Afghanistan has been plagued by large-scale, open looting of mineral resources, involving significant mining operations, bulk transport of minerals along main roads, and crossing the border at just a few, government-controlled points. This mineral looting, amounting to hundreds of millions of dollars per year, involves widespread corruption, entrenches warlords and their networks, and fuels both local conflicts and the wider insurgency in Afghanistan. The government needs to begin to get a better handle on resource exploitation and to collect more substantial royalties and taxes from ongoing mining activities. 

Summary

  • Afghanistan is well endowed with underground resources, but hundreds of millions of dollars’ worth of minerals are being extracted yearly, unaccompanied by payment of applicable royalties and taxes to the state.
  • The bulk of this industrial-scale mineral looting—which has burgeoned over the past decade—has occurred not through surreptitious smuggling but openly, in significant mining operations, with visible transport of minerals on large trucks along major highways and across the Afghan border at a few government-controlled points.
  • The prior political penetration of power holders and their networks in government, who became increasingly entrenched over time, explains this pattern of looting, which is engaged in with impunity owing to massive corruption of government agencies charged with overseeing the extractives sector, main highways, and borders.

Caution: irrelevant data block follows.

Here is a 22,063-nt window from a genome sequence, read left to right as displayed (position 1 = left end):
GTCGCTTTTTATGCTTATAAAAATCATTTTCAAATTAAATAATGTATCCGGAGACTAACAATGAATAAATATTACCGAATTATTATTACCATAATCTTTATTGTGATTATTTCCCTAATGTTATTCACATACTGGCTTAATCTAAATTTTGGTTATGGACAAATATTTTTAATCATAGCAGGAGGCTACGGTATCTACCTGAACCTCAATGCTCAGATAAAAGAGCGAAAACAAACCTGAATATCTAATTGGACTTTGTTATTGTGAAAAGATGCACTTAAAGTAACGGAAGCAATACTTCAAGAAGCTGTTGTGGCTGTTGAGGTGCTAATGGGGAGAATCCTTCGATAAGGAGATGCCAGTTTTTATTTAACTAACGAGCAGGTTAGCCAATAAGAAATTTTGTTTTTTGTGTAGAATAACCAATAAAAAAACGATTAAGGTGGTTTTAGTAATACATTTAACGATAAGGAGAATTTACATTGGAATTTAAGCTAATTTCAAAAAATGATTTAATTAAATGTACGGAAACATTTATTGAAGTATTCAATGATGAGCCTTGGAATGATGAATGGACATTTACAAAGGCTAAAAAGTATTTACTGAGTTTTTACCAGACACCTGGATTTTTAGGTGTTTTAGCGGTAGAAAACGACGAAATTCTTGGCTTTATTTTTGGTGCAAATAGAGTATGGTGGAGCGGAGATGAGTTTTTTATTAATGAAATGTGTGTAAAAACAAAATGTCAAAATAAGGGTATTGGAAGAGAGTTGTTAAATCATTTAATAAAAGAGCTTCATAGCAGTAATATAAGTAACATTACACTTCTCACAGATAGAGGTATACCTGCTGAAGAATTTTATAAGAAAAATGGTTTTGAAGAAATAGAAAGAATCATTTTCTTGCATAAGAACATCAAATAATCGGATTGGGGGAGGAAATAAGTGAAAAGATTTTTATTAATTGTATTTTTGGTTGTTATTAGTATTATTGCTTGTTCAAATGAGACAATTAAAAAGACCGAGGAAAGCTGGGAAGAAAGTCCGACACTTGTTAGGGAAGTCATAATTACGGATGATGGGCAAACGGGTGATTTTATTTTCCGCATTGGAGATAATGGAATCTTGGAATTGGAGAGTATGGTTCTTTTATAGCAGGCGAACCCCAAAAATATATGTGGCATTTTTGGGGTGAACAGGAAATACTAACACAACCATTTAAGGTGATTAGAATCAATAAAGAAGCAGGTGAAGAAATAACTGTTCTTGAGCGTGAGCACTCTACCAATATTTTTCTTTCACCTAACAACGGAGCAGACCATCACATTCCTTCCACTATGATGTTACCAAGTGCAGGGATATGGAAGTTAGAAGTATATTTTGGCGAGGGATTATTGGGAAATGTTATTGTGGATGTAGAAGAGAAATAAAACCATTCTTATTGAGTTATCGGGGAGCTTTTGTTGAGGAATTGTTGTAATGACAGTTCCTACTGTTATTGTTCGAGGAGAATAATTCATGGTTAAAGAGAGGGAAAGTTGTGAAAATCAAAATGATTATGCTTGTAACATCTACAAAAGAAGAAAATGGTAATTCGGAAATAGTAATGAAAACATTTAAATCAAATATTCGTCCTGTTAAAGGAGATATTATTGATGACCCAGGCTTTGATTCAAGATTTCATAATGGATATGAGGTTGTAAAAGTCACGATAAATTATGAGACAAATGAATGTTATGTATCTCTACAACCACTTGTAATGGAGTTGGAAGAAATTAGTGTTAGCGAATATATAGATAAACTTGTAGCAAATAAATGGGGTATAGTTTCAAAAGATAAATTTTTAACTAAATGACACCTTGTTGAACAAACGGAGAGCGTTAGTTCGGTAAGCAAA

• The current political and security climate favors continued and even further increased looting, which strengthens and further entrenches warlords, corrupts the government, partly funds the Taliban and reportedly ISIS, and fuels both local conflicts and the wider insurgency.
  • Although the situation is dire and no answers are easy, near-term recommendations that could begin to make a dent in the problem include halting the issuance of new mining contracts, enforcing existing contracts to ensure taxes and royalties are paid, monitoring the transport of minerals on main roads and across borders, and imposing an emergency levy on mineral exports.
  • The recent appointment of a new minister of mines is a good step forward, but a well-functioning, effective ministry management team will be key to success.
  • Over the medium term, a political consensus is needed that part of the proceeds of mineral exploitation goes to the government budget and that ownership arrangements of mining companies are transparent. In addition, a system of monitoring flows of some Afghan minerals outside the country—as conflict minerals—should be considered.

About the Report

The large-scale, open looting of Afghanistan’s mineral resources has burgeoned over the past decade, adversely affecting the coffers and stability of the national government. Such looting strengthens and entrenches warlords, corrupts the government and undermines governance, partly funds the Taliban and reportedly ISIS as well, and fuels both local conflicts and the wider insurgency.

About the Authors

William A. Byrd, a senior expert at the United States Institute of Peace (USIP), has published widely on Afghanistan’s economy and related topics. Javed Noorani is an independent researcher and a board member of the Afghanistan Joint Monitoring and Evaluation Commission (MEC). He has conducted extensive fieldwork, interviews, and documentary research on Afghanistan’s extractives sector. The interviews referenced in this report were conducted by one of the authors in his capacity as an independent researcher. The views expressed are those of the authors and should not be attributed to the MEC or to USIP, which does not take policy positions.

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